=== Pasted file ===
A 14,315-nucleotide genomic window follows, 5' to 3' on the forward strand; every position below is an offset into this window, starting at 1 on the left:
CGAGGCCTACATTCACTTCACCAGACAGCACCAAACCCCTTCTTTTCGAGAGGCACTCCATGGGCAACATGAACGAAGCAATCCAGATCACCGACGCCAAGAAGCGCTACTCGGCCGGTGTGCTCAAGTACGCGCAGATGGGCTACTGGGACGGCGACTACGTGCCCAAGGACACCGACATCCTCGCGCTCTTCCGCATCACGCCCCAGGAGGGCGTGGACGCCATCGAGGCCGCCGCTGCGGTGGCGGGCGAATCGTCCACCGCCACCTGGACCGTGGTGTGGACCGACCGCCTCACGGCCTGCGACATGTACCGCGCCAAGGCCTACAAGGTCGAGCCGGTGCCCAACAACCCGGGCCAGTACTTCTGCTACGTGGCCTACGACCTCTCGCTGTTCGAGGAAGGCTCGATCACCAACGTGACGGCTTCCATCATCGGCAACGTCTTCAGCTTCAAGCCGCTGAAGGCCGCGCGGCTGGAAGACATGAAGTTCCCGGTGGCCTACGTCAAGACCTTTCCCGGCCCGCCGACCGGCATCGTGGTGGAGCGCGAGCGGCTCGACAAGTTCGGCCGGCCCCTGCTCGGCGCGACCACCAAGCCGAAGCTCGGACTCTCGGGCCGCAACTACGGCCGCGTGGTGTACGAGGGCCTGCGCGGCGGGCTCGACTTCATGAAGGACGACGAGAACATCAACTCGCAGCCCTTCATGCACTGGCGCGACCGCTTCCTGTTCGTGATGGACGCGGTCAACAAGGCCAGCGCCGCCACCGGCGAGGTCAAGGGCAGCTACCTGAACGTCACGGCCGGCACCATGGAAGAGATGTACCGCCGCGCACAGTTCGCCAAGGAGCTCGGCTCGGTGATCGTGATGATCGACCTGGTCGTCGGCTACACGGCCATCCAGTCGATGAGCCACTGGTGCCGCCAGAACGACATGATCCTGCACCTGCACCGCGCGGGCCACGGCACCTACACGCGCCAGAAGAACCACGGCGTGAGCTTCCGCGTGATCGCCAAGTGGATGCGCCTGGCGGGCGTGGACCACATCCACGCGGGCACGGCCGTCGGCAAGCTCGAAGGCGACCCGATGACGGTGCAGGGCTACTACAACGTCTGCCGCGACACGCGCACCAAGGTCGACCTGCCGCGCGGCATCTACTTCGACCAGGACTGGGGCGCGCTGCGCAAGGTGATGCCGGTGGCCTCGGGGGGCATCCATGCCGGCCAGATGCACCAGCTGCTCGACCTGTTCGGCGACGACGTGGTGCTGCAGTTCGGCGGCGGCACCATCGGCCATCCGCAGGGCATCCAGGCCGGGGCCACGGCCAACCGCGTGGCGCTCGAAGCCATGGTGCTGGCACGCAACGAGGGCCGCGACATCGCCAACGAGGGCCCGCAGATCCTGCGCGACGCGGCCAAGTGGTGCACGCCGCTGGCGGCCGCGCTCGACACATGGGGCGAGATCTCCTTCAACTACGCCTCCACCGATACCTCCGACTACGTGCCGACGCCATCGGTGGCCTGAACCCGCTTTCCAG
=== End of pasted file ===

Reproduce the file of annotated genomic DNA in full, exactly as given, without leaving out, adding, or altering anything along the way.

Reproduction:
A 14,315-nucleotide genomic window follows, 5' to 3' on the forward strand; every position below is an offset into this window, starting at 1 on the left:
CGAGGCCTACATTCACTTCACCAGACAGCACCAAACCCCTTCTTTTCGAGAGGCACTCCATGGGCAACATGAACGAAGCAATCCAGATCACCGACGCCAAGAAGCGCTACTCGGCCGGTGTGCTCAAGTACGCGCAGATGGGCTACTGGGACGGCGACTACGTGCCCAAGGACACCGACATCCTCGCGCTCTTCCGCATCACGCCCCAGGAGGGCGTGGACGCCATCGAGGCCGCCGCTGCGGTGGCGGGCGAATCGTCCACCGCCACCTGGACCGTGGTGTGGACCGACCGCCTCACGGCCTGCGACATGTACCGCGCCAAGGCCTACAAGGTCGAGCCGGTGCCCAACAACCCGGGCCAGTACTTCTGCTACGTGGCCTACGACCTCTCGCTGTTCGAGGAAGGCTCGATCACCAACGTGACGGCTTCCATCATCGGCAACGTCTTCAGCTTCAAGCCGCTGAAGGCCGCGCGGCTGGAAGACATGAAGTTCCCGGTGGCCTACGTCAAGACCTTTCCCGGCCCGCCGACCGGCATCGTGGTGGAGCGCGAGCGGCTCGACAAGTTCGGCCGGCCCCTGCTCGGCGCGACCACCAAGCCGAAGCTCGGACTCTCGGGCCGCAACTACGGCCGCGTGGTGTACGAGGGCCTGCGCGGCGGGCTCGACTTCATGAAGGACGACGAGAACATCAACTCGCAGCCCTTCATGCACTGGCGCGACCGCTTCCTGTTCGTGATGGACGCGGTCAACAAGGCCAGCGCCGCCACCGGCGAGGTCAAGGGCAGCTACCTGAACGTCACGGCCGGCACCATGGAAGAGATGTACCGCCGCGCACAGTTCGCCAAGGAGCTCGGCTCGGTGATCGTGATGATCGACCTGGTCGTCGGCTACACGGCCATCCAGTCGATGAGCCACTGGTGCCGCCAGAACGACATGATCCTGCACCTGCACCGCGCGGGCCACGGCACCTACACGCGCCAGAAGAACCACGGCGTGAGCTTCCGCGTGATCGCCAAGTGGATGCGCCTGGCGGGCGTGGACCACATCCACGCGGGCACGGCCGTCGGCAAGCTCGAAGGCGACCCGATGACGGTGCAGGGCTACTACAACGTCTGCCGCGACACGCGCACCAAGGTCGACCTGCCGCGCGGCATCTACTTCGACCAGGACTGGGGCGCGCTGCGCAAGGTGATGCCGGTGGCCTCGGGGGGCATCCATGCCGGCCAGATGCACCAGCTGCTCGACCTGTTCGGCGACGACGTGGTGCTGCAGTTCGGCGGCGGCACCATCGGCCATCCGCAGGGCATCCAGGCCGGGGCCACGGCCAACCGCGTGGCGCTCGAAGCCATGGTGCTGGCACGCAACGAGGGCCGCGACATCGCCAACGAGGGCCCGCAGATCCTGCGCGACGCGGCCAAGTGGTGCACGCCGCTGGCGGCCGCGCTCGACACATGGGGCGAGATCTCCTTCAACTACGCCTCCACCGATACCTCCGACTACGTGCCGACGCCATCGGTGGCCTGAACCCGCTTTCCAG